Changes in the news industry have been widespread over the last 10 years. We have seen the rise and fall of the tablet, the astronomic take-off of social media and mobile, and of course COVID! The growth of mobile, however, has been the big one.
The progression of mobile has gone far beyond our own expectations according to Steven van Belleghem, Thought Leader and Author. Steven explained that the mobile-first world has had a significant impact on our habits. After all, habits are a key aspect of why consumers act as they do and they are something crucial for future success for all companies, fighting for attention.
The fact that we now live in a mobile only world has really changed our day to day habits and really changed the way companies have to relate to their customers.Steven van Belleghem, Though Leader and Author
Interestingly, Steven added that mobile has changed the way companies must appeal to customers. This has been evident not just in the development of mobile apps, but through social media, audio and many other tools. Being mobile ready has been key to the past, and will continue to be key to the future.
5. Content distribution has diversified
With the growth of mobile and digital platforms, the way content is consumed and distributed has diversified. Maxime Rezé, Head of Digital Product at Ouest-France who launched their Digital Only “Edition du Soir” with Twipe back in 2013, suggested that this diversification of content distribution has been the biggest change over the last 10 years.
For Maxime, this is because publishers do not feel like they are the only ones who expose their own content. With wider digital capacity and greater sharing potential on social media and beyond, content control has been lost by publishers. Now, publishers see their content being spread across platforms and aggregators. Importantly, this has sometimes been without consent.
There are giant tech groups that are exposing our content, but sometimes without consent.Maxime Rezé, Head of Digital Product at Ouest-France
This signals a growth in the power of big tech and external actors over the past 10 years. This power has grown beyond the wildest imaginations of many. Monitoring their growth and influence over the coming years will be important for the future of publishing.
6. Editions the tool to combat tech giants?
Talking of big tech, publishers are faced with the challenge of how to define their relationship. The way publishers have interacted with big tech has been varied, and this issue is something bound to hit the heart of publishing.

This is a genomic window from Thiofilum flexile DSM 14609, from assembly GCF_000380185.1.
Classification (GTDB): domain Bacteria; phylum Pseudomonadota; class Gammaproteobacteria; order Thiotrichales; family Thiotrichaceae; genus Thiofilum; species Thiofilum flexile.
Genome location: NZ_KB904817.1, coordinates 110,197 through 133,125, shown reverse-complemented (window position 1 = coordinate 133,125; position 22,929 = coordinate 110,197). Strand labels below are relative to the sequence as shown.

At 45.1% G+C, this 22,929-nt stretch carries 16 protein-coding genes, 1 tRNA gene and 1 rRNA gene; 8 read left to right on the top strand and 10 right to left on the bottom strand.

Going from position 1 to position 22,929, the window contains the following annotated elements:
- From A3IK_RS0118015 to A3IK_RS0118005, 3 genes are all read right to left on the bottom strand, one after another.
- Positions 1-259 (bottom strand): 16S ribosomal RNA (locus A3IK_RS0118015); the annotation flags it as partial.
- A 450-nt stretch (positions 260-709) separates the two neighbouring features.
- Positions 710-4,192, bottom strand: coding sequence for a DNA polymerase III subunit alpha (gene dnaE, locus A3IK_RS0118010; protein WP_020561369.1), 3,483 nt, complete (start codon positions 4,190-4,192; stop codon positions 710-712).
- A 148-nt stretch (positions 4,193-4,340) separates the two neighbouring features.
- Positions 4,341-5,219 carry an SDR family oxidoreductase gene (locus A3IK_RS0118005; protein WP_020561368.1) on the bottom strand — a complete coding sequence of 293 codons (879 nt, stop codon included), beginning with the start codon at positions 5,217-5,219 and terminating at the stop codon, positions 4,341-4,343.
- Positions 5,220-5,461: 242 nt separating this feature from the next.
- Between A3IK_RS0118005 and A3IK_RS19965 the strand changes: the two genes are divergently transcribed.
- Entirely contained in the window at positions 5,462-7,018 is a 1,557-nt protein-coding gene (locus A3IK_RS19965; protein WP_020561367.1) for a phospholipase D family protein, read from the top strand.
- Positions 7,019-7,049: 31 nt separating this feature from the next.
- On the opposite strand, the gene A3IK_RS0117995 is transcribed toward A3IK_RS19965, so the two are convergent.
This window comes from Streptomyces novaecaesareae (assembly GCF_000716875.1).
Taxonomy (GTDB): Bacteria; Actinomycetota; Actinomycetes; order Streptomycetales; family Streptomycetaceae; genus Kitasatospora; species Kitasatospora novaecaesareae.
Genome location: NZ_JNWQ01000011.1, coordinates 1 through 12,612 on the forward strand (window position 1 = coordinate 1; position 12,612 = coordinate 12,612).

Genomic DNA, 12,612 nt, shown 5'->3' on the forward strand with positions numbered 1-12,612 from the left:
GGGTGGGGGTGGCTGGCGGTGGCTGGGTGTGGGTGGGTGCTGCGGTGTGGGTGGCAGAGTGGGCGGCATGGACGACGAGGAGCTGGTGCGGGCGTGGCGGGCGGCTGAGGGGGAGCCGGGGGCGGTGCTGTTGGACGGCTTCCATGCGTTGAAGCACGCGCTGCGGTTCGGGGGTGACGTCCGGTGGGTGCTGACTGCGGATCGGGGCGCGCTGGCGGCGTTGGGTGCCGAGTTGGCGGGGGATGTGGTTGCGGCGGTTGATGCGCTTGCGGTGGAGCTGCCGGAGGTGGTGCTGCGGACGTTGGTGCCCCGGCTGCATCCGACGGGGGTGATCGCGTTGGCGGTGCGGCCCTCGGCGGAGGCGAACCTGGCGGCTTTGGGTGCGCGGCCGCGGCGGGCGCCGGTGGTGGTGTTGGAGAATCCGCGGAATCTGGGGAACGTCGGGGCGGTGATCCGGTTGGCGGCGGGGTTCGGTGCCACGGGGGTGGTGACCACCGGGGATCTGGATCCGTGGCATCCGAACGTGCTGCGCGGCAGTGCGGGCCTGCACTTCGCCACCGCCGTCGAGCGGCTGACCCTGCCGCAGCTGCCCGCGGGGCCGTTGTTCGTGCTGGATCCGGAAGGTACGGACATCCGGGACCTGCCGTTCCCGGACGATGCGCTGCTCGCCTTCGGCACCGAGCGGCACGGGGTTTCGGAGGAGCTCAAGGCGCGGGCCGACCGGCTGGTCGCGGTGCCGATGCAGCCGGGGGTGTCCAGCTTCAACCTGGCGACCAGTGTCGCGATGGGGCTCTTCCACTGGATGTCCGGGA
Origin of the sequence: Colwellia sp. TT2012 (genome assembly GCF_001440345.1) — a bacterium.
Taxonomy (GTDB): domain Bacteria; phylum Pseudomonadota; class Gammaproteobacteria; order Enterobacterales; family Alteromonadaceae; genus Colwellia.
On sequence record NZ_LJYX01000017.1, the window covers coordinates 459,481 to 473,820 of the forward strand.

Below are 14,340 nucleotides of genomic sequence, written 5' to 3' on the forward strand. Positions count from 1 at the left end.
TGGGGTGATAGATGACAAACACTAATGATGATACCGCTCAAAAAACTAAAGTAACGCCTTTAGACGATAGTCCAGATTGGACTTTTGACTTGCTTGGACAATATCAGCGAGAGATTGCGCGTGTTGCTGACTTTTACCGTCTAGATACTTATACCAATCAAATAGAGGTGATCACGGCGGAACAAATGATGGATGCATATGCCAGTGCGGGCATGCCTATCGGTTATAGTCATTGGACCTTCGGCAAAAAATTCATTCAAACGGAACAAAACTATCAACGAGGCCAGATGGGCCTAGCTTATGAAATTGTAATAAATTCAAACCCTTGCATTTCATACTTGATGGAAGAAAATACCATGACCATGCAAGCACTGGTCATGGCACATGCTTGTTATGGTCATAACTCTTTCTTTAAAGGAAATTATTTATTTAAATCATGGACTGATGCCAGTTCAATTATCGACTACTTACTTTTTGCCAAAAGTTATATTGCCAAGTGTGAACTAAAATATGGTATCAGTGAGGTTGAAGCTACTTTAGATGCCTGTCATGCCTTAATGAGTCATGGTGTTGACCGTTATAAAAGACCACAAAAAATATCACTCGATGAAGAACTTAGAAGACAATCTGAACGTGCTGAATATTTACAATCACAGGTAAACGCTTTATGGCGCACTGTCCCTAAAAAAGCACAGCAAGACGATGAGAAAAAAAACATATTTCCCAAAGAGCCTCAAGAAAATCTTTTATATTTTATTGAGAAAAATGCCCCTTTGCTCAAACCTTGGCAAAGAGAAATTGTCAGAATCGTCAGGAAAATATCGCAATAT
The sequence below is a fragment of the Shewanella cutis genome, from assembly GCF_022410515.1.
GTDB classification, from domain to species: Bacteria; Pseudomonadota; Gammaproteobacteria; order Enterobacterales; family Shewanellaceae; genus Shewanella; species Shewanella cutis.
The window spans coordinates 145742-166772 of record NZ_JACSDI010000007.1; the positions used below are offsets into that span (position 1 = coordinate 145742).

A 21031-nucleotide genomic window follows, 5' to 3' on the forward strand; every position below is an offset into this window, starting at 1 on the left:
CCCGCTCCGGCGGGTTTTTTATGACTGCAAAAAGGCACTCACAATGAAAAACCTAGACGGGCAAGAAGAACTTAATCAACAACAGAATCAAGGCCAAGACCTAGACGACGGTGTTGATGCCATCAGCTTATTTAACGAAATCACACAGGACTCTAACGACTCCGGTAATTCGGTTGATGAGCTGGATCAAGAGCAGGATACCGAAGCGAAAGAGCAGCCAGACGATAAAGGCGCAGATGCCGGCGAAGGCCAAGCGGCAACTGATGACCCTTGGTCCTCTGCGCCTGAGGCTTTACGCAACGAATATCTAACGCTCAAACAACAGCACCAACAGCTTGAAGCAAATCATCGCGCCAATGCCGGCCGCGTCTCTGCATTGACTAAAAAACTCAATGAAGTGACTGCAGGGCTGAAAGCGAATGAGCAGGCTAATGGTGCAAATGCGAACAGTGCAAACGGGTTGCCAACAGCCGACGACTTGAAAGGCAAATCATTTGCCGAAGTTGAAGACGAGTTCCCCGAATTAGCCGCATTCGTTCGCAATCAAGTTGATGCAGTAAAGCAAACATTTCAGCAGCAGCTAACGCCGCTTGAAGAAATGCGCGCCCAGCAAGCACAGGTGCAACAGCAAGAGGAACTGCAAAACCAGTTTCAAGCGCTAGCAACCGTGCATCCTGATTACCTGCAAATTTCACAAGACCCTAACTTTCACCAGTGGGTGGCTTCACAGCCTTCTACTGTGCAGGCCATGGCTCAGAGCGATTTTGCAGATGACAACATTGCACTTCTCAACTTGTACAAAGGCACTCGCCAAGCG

Alan Hunter, highlighted that this is the biggest challenge facing publishers. The challenge is more difficult since tech giants are becoming the primary destination for their users. This has been easy for them as the majority of the global population are these users. Big tech have truly become a part of consumers’ everyday lives.
Providing a state of the art user experience for news is something that can set publishers out from the crowd. For him, tech giants can’t match this experience due to their nature of being aggregators. Therefore, Alan argued that publishers must make sure that their edition or publication experience is at the forefront of their digital strategies. Alan was careful to highlight that publishers must also be data literate to do this and understand their users needs.
I think this is the decade of data.Alan Hunter, former Head of Digital at The Times and The Sunday Times
Emma Tucker, Editor at The Sunday Times, complimented this. She explained that the beauty of publishing is being able to offer an edition product, vital for creating reader habits. This is something which Emma believes will be crucial because people like to know they are getting something they can finish. Her belief is that more publishers will move towards an edition-based system as they grow conscious about what they are putting out and when. The edition therefore has a significant part to play in the future battle with big tech.
7. Brand identity key for future success
Branding has always been a tool that has been at the core of publishers. Beyond their journalism, publishers are institutions that have built their reputation over many years. Staying true to this brand and keeping it at the core of future missions will be a necessity for future success.
Alan Hunter underlined that looking into what a brand stands for is key for future values. Despite the shift to digital, publishers are still newspapers and have a duty to report accurate fact based news. To maintain their independence, publishers must therefore define what their brand stands for. Journalism must remain the core concept.
I think you will find a lot more publishers moving towards an edition based system.Emma Tucker, Editor at The Sunday Times
Emma Tucker furthered this, underlining that the relationship between publisher and subscriber is key. She explained that this relationship is far greater than that between big tech and their users as the relationship has been built over a longer period of time. Being clear about brand identity therefore provides a key differentiator between publishers and big tech.